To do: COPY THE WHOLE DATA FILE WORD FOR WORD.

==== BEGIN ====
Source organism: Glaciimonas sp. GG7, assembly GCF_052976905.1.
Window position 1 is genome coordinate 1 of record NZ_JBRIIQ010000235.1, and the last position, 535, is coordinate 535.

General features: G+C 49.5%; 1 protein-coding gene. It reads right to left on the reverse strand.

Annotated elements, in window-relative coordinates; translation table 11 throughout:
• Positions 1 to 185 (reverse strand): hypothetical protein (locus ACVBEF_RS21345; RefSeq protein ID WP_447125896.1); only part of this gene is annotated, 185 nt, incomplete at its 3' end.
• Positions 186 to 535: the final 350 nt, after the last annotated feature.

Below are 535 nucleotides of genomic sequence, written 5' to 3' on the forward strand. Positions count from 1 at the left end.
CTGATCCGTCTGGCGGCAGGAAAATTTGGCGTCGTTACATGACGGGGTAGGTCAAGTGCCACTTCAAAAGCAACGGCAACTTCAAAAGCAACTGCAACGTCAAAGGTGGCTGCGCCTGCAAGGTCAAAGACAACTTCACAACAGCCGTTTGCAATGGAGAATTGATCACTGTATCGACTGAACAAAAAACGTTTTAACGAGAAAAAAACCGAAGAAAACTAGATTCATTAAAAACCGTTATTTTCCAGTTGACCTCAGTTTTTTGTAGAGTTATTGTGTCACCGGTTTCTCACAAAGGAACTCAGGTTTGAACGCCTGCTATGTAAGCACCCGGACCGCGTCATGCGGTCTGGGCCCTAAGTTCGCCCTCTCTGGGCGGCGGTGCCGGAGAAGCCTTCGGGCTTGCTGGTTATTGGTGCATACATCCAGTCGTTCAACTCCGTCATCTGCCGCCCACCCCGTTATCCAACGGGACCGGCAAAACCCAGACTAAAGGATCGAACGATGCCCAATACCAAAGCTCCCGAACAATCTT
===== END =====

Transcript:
Source organism: Glaciimonas sp. GG7, assembly GCF_052976905.1.
Window position 1 is genome coordinate 1 of record NZ_JBRIIQ010000235.1, and the last position, 535, is coordinate 535.

General features: G+C 49.5%; 1 protein-coding gene. It reads right to left on the reverse strand.

Annotated elements, in window-relative coordinates; translation table 11 throughout:
• Positions 1 to 185 (reverse strand): hypothetical protein (locus ACVBEF_RS21345; RefSeq protein ID WP_447125896.1); only part of this gene is annotated, 185 nt, incomplete at its 3' end.
• Positions 186 to 535: the final 350 nt, after the last annotated feature.

Below are 535 nucleotides of genomic sequence, written 5' to 3' on the forward strand. Positions count from 1 at the left end.
CTGATCCGTCTGGCGGCAGGAAAATTTGGCGTCGTTACATGACGGGGTAGGTCAAGTGCCACTTCAAAAGCAACGGCAACTTCAAAAGCAACTGCAACGTCAAAGGTGGCTGCGCCTGCAAGGTCAAAGACAACTTCACAACAGCCGTTTGCAATGGAGAATTGATCACTGTATCGACTGAACAAAAAACGTTTTAACGAGAAAAAAACCGAAGAAAACTAGATTCATTAAAAACCGTTATTTTCCAGTTGACCTCAGTTTTTTGTAGAGTTATTGTGTCACCGGTTTCTCACAAAGGAACTCAGGTTTGAACGCCTGCTATGTAAGCACCCGGACCGCGTCATGCGGTCTGGGCCCTAAGTTCGCCCTCTCTGGGCGGCGGTGCCGGAGAAGCCTTCGGGCTTGCTGGTTATTGGTGCATACATCCAGTCGTTCAACTCCGTCATCTGCCGCCCACCCCGTTATCCAACGGGACCGGCAAAACCCAGACTAAAGGATCGAACGATGCCCAATACCAAAGCTCCCGAACAATCTT